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'Jesus needs us to be servant leaders'

Archbishop Wenski's homily at seminarians' convocation

Archbishop Thomas Wenski preached this homily during a Mass he celebrated for seminarians gathered for their annual convocation at St. Thomas the Apostle Church in Miami. The Mass was celebrated May 14, 2018.

Saturday, we had a beautiful ceremony – and a special thanks to those of you who served. Father Vigoa trained you well – and all of you make me look good. But more importantly the Church of Miami looked good.

Today we celebrate the feast of St. Mathias. And we celebrate him as a martyr. Jesus in establishing the priesthood of the New Testament did not intend to establish a “caste” with special privileges and perks to be lorded over the “lesser” Christians. If we are put at the front of the line, it’s the line that leads to one type of martyrdom or another. Like I told our new priests on Saturday: “This is not about us. It’s about them, the people of God.” The sacred anointing we receive is never just “about us.” We are ordained to be men for others. As Pope Francis says, “The people of God receive through our words and deeds the oil of gladness which Jesus, the anointed one, came to bring us.”

Closely related to the institution of the priesthood is the Eucharist itself and the commandment of love exemplified by Jesus washing the feet of his disciples. In calling us to the priesthood, Jesus needs us to be servant leaders, leaders who readily kneel in humble adoration before our Lord hidden in the Blessed Sacrament, but also leaders who just as readily can kneel in humble service washing the feet of the Lord in his many, and oftentimes, distressing disguises.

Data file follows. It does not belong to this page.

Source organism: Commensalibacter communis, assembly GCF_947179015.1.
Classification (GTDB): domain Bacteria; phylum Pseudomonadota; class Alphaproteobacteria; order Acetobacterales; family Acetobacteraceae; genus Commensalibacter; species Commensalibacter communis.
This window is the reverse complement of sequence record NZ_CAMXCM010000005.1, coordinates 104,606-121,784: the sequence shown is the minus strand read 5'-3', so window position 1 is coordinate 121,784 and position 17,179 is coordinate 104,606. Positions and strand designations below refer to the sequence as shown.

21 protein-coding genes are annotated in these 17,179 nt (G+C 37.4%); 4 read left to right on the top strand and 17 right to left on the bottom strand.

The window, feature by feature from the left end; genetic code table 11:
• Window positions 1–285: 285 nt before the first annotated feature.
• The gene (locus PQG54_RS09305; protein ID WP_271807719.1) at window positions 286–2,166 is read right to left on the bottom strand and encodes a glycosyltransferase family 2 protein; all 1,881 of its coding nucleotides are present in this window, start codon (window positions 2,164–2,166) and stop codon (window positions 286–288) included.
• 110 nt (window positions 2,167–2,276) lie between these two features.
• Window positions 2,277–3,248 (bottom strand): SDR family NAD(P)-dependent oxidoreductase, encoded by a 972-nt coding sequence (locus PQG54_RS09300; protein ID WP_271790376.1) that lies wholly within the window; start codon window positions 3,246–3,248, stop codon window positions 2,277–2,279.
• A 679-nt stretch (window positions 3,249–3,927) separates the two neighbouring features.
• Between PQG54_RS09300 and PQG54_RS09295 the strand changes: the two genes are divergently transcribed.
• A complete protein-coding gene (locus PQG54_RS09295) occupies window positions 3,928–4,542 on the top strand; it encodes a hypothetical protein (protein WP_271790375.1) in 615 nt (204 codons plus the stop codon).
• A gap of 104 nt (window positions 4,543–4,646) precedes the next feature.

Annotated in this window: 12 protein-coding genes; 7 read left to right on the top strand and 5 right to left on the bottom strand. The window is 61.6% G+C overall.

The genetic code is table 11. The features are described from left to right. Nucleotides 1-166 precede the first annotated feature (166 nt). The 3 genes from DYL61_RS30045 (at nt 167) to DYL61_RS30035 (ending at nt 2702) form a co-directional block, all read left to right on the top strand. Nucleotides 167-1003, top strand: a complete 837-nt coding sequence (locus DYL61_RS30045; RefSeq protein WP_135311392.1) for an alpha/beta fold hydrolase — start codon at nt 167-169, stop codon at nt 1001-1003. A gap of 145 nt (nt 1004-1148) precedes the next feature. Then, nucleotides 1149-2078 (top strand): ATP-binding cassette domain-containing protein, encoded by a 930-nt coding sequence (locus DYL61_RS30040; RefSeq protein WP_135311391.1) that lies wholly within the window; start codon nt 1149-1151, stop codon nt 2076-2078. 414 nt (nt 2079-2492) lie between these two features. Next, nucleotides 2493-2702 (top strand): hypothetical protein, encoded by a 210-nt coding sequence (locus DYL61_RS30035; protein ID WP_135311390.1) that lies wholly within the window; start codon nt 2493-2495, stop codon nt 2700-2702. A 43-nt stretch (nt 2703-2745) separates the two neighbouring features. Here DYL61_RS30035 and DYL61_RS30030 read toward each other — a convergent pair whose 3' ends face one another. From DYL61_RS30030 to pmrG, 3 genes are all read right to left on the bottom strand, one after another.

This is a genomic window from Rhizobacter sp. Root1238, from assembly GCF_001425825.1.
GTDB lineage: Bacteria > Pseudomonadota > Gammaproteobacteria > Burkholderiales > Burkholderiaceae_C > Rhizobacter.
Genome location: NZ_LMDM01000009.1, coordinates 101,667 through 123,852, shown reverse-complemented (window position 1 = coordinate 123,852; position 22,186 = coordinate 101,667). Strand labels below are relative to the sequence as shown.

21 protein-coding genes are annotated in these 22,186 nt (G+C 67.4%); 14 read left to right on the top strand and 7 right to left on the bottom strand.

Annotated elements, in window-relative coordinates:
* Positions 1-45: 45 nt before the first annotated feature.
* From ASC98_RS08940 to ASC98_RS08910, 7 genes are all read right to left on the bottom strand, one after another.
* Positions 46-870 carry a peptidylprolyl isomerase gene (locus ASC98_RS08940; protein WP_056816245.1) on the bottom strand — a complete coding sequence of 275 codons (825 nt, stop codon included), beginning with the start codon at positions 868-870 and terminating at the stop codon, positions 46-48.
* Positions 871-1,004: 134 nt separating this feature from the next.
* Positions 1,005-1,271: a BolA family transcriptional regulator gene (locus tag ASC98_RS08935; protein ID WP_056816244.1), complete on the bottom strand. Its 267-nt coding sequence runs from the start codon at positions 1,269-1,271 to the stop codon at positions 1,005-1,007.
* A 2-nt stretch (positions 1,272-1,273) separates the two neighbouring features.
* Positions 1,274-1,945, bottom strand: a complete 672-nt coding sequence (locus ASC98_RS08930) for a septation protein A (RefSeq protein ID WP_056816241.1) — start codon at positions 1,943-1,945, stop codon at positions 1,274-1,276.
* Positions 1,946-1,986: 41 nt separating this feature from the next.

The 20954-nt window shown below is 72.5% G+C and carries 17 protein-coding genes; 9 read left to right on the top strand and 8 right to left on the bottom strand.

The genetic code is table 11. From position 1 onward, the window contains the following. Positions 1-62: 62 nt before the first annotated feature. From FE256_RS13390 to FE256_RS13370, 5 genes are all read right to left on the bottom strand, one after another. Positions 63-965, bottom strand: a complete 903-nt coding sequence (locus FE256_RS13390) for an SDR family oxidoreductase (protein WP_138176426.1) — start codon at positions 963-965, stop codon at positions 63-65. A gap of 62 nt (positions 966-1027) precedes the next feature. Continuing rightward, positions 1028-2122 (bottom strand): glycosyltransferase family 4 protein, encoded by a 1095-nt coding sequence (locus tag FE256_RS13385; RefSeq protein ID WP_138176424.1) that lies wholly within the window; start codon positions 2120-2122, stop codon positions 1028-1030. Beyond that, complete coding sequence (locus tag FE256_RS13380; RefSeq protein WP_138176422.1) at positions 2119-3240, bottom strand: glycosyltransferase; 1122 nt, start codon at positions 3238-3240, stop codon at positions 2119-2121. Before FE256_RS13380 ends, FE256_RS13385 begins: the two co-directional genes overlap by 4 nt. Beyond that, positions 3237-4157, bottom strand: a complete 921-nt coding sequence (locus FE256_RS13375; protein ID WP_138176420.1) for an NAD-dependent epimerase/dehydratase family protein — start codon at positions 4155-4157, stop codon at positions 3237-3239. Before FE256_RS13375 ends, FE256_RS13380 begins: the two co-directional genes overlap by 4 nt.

A few years ago, in a meeting with some seminarians, Pope Francis urged them to meditate on the Gospel every day, to experience frequently the mercy of God in the sacrament of penance, and to eat the Eucharist with faith and with love. Good advice for them – and for us. And I would add: There is no vacation from a vocation. You are seminarians even when you are away from the seminary.

The Pope also told those seminarians not to expect that the priesthood would put them on “easy street.” If that’s what they’re looking for, he advised them to look elsewhere. We have long hours – and short pay: because we are called to be shepherds and not functionaries; we are called to be missionaries and not mercenaries.

Sometimes we come across a pious sort who says he wants to be a priest to save his soul. That’s sort of like a crazy guy saying he wants to become a psychologist to get his…. issues together. We become priests to save other people’s souls – and we work at it with “fear and trembling.” Like St. Paul says, “…I chastise my body and bring it into subjection lest perhaps I have preached to others I myself shall become a castaway”. (1 Cor. 9: 27)

Saint John Paul II for most of his pontificate would write a letter addressed to priests that would be published during Holy Week– and the Holy Week that preceded his death in 2005 was no different – even though he wrote the letter from a hospital bed. In this last letter to the priests of the world he reminded us: “Particularly in the context of the new evangelization, the people have a right to turn to priests in the hope of ‘seeing’ Christ in them (cf. Jn 12:21). The young feel the need for this especially; Christ continues to call them, to make them his friends and to challenge some to give themselves completely for the sake of the Kingdom. Vocations will certainly not be lacking if our manner of life is truly priestly, if we become more holy, more joyful, more impassioned in the exercise of our ministry. A priest ‘won’ by Christ (cf. Phil 3:12) more easily ‘wins’ others, so that they too decide to set out on the same adventure.”

And it is an adventure. These days almost every priest in the Archdiocese is celebrating an anniversary: Fathers Vigoa and Rodriguez celebrate 10 years; Father Elvis, five years – and tomorrow I will celebrate 42 years. Saint Mathias, pray for all of us.

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